The script - Schumer's own - finds her playing a version of her meticulously crafted persona, Amy Townsend, a girl who routinely gets drunk or stoned (or both) and falls into bed with the nearest available guy. Her one rule is that she never lets the guys stay over. It's her way of facilitating her detachment, but, as we see from a flashback that prefaces the film, it also stems from her father explaining to her and her sister about the collapse of his marriage to their mother. "Imagine only playing with one doll for the rest of your life!" he tells them. Amy's sister Kim (Larson) has managed to escape such indoctrination, finding happiness with nice, normal Tom (Mike Birbiglia) and his son, but the pair are torn over their father's assisted living bills. Perpetuating Amy's mindset is the fact she works at S'nuff magazine (imagine Nuts, Loaded and Zoo all joining forces to form one unholy publication) were she trots out "journalism" that caters to the public appetite for misogyny. At one staff meeting, editor Dianna, played with immense ferocity under near-unrecognisable tan and accent by Swinton, suggests someone interview Aaron Conners (Hader - another Comedy Central alumnus), sports doctor to the stars. Amy hates sports which Dianna of course finds irresistible and insists Amy do the piece.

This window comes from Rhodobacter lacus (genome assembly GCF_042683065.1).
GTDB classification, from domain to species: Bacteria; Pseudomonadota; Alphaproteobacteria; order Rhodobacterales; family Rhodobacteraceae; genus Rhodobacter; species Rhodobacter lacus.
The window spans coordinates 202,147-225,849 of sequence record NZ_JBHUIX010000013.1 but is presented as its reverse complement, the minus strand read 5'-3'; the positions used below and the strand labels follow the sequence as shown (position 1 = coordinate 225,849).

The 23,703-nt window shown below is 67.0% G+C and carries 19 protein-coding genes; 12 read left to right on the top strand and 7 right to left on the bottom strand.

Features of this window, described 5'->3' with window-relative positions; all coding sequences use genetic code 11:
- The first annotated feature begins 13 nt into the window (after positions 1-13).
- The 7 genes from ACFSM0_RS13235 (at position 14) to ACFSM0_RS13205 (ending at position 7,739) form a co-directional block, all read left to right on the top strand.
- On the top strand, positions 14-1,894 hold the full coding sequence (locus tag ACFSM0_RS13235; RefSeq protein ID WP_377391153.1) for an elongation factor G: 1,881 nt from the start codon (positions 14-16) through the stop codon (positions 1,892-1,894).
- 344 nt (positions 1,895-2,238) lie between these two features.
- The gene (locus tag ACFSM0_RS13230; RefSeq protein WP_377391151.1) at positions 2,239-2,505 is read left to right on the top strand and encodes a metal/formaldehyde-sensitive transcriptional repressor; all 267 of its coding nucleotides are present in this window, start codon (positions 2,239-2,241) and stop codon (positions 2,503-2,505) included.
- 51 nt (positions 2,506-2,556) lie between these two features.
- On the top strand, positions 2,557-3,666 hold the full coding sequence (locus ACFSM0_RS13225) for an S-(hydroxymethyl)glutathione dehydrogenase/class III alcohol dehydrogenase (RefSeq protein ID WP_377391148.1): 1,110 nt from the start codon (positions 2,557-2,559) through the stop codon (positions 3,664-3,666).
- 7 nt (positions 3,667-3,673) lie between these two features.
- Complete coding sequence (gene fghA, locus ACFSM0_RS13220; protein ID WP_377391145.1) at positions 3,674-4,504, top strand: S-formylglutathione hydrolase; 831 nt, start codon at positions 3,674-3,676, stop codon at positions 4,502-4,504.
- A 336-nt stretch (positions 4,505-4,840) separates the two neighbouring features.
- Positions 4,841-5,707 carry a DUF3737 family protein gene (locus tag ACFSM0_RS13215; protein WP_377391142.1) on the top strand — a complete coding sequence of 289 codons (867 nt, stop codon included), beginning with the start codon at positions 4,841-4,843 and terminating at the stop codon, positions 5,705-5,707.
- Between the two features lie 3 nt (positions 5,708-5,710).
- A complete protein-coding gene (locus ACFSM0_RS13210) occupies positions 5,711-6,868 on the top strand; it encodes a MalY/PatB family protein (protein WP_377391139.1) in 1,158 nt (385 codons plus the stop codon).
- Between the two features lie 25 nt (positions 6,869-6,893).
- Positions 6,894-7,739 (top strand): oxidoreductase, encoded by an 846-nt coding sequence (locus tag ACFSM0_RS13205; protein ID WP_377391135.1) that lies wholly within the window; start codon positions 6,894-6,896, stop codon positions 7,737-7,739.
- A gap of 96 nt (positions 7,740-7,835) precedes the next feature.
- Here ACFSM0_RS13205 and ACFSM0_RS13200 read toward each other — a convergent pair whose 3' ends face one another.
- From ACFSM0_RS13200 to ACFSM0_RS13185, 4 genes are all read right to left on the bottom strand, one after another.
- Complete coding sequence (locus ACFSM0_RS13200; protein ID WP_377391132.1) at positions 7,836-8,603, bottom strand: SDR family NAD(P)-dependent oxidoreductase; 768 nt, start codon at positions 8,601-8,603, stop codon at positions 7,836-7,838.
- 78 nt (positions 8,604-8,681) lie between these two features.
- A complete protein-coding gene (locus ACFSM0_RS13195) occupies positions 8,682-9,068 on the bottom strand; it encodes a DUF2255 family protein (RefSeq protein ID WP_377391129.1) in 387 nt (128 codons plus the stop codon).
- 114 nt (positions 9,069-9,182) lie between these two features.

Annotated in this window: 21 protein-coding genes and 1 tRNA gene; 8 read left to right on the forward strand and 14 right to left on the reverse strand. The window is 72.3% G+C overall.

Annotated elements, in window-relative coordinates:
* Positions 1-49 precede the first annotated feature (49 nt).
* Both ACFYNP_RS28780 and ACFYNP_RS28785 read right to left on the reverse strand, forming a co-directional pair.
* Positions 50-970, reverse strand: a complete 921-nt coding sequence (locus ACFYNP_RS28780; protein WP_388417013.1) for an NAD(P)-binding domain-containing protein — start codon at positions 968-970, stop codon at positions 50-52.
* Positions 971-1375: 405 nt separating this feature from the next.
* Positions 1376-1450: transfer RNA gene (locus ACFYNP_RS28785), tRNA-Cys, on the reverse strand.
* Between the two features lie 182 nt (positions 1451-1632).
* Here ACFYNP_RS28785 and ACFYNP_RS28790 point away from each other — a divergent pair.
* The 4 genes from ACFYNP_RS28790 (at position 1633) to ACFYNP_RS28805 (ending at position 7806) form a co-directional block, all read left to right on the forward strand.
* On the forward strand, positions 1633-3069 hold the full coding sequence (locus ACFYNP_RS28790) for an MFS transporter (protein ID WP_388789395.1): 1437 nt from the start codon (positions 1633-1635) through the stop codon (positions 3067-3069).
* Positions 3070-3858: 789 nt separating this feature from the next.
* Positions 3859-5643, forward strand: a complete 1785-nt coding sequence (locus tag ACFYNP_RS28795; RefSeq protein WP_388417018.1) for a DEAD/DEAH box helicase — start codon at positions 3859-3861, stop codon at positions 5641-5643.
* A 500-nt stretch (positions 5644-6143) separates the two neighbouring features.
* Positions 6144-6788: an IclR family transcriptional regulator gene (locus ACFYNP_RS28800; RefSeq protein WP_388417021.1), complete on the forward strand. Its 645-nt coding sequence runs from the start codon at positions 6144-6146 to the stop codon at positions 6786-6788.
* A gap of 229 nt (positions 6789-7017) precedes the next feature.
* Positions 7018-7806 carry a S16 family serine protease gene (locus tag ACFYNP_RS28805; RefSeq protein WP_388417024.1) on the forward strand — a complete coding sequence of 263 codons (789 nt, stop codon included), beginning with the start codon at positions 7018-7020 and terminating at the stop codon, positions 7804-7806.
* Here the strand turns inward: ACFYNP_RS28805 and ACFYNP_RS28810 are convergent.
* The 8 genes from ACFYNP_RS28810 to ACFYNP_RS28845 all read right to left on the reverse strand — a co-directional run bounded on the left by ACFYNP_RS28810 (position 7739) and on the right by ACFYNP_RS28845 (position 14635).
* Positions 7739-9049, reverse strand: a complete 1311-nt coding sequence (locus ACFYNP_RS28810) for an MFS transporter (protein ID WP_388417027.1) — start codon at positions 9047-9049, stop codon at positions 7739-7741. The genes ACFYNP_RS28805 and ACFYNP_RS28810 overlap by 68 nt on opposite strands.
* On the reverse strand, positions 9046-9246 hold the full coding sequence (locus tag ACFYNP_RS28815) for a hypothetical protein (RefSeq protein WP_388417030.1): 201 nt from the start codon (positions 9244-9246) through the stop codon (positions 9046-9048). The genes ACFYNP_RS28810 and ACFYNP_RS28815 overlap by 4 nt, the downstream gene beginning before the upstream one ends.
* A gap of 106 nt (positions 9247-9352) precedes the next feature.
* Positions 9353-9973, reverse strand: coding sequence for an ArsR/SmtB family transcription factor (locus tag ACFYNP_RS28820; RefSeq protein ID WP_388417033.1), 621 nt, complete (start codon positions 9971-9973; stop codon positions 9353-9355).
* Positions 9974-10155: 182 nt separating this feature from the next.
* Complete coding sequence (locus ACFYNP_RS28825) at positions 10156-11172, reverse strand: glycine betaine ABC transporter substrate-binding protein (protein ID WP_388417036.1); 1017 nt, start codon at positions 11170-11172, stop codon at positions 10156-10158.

Naturally, you can see where this is heading. Aaron, with Hader dialling it down a few notches, is a winningly straightforward guy, constantly needled as he is by one of his star clients LeBron James, who with shades of Annie Wilkes, is obsessively concerned with his friend's welfare. As rom-coms go, Trainwreck satisfies, but its greatest failing is that it never truly demonstrates the courage of its convictions. After having set up Amy's insecurities and selfishness against her sister having found contentment and peace despite their shared upbringing, the slip of a third act rushes through a stock ending (with a big dance number no less) that dilutes all that's gone before. From a Studio perspective of course, Trainwreck isn't too subversive in its structure to unsettle its audience, but it might have been a greater film if it had. To its credit, Schumer's Amy is as easy to root for as Wiig's Annie in Bridesmaids and shares many of the latter actor's comedic smarts. But it's only Larson who lends the film any serious dramatic weight, such is her ability to command a scene, and there's a nagging feeling that her character feels excluded over the promotion of the film's star. Schumer's film then is quite watchable, not the disaster its title bestows upon its protagonist, but be prepared for the scenery to be more engaging than the destination.